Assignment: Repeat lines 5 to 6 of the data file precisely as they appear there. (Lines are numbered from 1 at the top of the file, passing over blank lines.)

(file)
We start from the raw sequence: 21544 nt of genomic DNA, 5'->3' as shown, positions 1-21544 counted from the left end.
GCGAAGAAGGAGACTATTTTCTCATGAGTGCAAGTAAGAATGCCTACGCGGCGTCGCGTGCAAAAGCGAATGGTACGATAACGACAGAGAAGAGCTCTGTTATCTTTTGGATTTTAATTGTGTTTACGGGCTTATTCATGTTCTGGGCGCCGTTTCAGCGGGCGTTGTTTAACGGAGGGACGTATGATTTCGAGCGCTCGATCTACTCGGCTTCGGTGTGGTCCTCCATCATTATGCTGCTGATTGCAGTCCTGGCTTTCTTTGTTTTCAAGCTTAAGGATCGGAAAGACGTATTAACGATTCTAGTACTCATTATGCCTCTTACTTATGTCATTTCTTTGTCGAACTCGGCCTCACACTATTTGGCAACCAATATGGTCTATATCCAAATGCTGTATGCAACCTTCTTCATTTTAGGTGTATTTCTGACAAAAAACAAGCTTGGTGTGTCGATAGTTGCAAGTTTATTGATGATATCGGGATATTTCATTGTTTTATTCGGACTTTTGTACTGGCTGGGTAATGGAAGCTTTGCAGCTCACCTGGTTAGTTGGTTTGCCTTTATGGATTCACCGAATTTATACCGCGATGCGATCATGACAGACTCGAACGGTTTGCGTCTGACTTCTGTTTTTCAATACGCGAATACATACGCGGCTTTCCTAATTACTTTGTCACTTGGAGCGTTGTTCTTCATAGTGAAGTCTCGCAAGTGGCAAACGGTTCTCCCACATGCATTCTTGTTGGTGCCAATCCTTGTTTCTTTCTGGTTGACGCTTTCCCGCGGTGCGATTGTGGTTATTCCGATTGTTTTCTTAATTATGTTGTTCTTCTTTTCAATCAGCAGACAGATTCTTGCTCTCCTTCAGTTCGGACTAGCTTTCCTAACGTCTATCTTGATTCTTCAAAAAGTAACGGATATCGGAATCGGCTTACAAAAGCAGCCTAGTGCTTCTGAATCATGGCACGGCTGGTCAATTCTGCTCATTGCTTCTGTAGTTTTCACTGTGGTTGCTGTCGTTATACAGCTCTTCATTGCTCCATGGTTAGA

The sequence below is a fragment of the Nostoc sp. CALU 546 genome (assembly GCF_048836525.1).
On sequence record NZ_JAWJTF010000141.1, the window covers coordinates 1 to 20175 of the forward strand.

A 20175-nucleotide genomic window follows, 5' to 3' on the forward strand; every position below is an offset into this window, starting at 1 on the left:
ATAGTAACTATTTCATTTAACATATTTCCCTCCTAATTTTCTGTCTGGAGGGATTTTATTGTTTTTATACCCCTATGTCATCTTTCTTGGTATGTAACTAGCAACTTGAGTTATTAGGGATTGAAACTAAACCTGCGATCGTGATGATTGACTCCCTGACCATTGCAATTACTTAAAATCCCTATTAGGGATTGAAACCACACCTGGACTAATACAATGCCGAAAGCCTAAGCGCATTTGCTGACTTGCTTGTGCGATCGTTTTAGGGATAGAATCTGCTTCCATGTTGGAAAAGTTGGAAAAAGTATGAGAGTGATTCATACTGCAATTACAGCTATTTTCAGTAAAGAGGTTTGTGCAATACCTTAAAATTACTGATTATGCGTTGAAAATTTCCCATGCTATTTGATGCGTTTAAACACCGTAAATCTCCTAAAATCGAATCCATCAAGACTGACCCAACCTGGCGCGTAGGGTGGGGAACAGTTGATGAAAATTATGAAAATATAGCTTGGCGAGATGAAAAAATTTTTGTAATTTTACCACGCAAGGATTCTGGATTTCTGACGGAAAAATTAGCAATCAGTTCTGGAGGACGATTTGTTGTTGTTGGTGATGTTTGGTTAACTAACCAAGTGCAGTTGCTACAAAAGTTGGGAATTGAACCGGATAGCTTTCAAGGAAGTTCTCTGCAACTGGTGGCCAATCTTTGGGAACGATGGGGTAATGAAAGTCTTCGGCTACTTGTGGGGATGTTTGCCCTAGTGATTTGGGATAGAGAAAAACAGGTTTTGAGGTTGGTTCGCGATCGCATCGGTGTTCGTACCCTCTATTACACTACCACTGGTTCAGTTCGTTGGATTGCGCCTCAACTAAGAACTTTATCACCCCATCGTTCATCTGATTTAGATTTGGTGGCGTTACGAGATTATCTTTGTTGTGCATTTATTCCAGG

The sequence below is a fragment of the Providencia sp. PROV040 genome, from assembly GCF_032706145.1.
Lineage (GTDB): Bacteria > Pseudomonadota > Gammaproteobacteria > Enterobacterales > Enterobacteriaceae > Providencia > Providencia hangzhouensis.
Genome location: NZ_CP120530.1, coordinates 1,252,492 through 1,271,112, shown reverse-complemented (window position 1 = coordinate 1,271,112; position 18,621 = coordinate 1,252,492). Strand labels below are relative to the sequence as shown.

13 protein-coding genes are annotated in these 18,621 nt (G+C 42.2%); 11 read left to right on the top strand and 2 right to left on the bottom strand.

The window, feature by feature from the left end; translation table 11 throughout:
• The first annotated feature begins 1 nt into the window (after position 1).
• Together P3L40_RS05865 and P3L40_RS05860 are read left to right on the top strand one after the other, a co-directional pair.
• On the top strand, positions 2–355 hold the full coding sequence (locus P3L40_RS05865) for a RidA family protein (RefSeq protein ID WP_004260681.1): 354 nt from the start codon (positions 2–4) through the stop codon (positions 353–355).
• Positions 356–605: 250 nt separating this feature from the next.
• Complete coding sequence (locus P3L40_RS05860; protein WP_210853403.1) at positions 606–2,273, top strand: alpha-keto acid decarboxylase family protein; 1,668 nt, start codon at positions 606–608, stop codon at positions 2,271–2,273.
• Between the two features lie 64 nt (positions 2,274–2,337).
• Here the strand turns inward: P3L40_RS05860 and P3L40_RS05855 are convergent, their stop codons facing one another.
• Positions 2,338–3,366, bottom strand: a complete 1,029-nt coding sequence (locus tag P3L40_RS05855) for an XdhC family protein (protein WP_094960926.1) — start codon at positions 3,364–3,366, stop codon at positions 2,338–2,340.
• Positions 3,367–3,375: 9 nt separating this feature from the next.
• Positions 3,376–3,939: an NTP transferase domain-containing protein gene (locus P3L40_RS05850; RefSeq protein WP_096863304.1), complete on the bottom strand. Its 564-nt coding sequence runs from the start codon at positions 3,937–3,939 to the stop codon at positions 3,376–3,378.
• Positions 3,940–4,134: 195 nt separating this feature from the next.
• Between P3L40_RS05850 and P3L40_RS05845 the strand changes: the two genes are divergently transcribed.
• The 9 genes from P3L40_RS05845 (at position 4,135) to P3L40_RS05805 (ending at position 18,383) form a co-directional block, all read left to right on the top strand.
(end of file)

A 20175-nucleotide genomic window follows, 5' to 3' on the forward strand; every position below is an offset into this window, starting at 1 on the left:
ATAGTAACTATTTCATTTAACATATTTCCCTCCTAATTTTCTGTCTGGAGGGATTTTATTGTTTTTATACCCCTATGTCATCTTTCTTGGTATGTAACTAGCAACTTGAGTTATTAGGGATTGAAACTAAACCTGCGATCGTGATGATTGACTCCCTGACCATTGCAATTACTTAAAATCCCTATTAGGGATTGAAACCACACCTGGACTAATACAATGCCGAAAGCCTAAGCGCATTTGCTGACTTGCTTGTGCGATCGTTTTAGGGATAGAATCTGCTTCCATGTTGGAAAAGTTGGAAAAAGTATGAGAGTGATTCATACTGCAATTACAGCTATTTTCAGTAAAGAGGTTTGTGCAATACCTTAAAATTACTGATTATGCGTTGAAAATTTCCCATGCTATTTGATGCGTTTAAACACCGTAAATCTCCTAAAATCGAATCCATCAAGACTGACCCAACCTGGCGCGTAGGGTGGGGAACAGTTGATGAAAATTATGAAAATATAGCTTGGCGAGATGAAAAAATTTTTGTAATTTTACCACGCAAGGATTCTGGATTTCTGACGGAAAAATTAGCAATCAGTTCTGGAGGACGATTTGTTGTTGTTGGTGATGTTTGGTTAACTAACCAAGTGCAGTTGCTACAAAAGTTGGGAATTGAACCGGATAGCTTTCAAGGAAGTTCTCTGCAACTGGTGGCCAATCTTTGGGAACGATGGGGTAATGAAAGTCTTCGGCTACTTGTGGGGATGTTTGCCCTAGTGATTTGGGATAGAGAAAAACAGGTTTTGAGGTTGGTTCGCGATCGCATCGGTGTTCGTACCCTCTATTACACTACCACTGGTTCAGTTCGTTGGATTGCGCCTCAACTAAGAACTTTATCACCCCATCGTTCATCTGATTTAGATTTGGTGGCGTTACGAGATTATCTTTGTTGTGCATTTATTCCAGG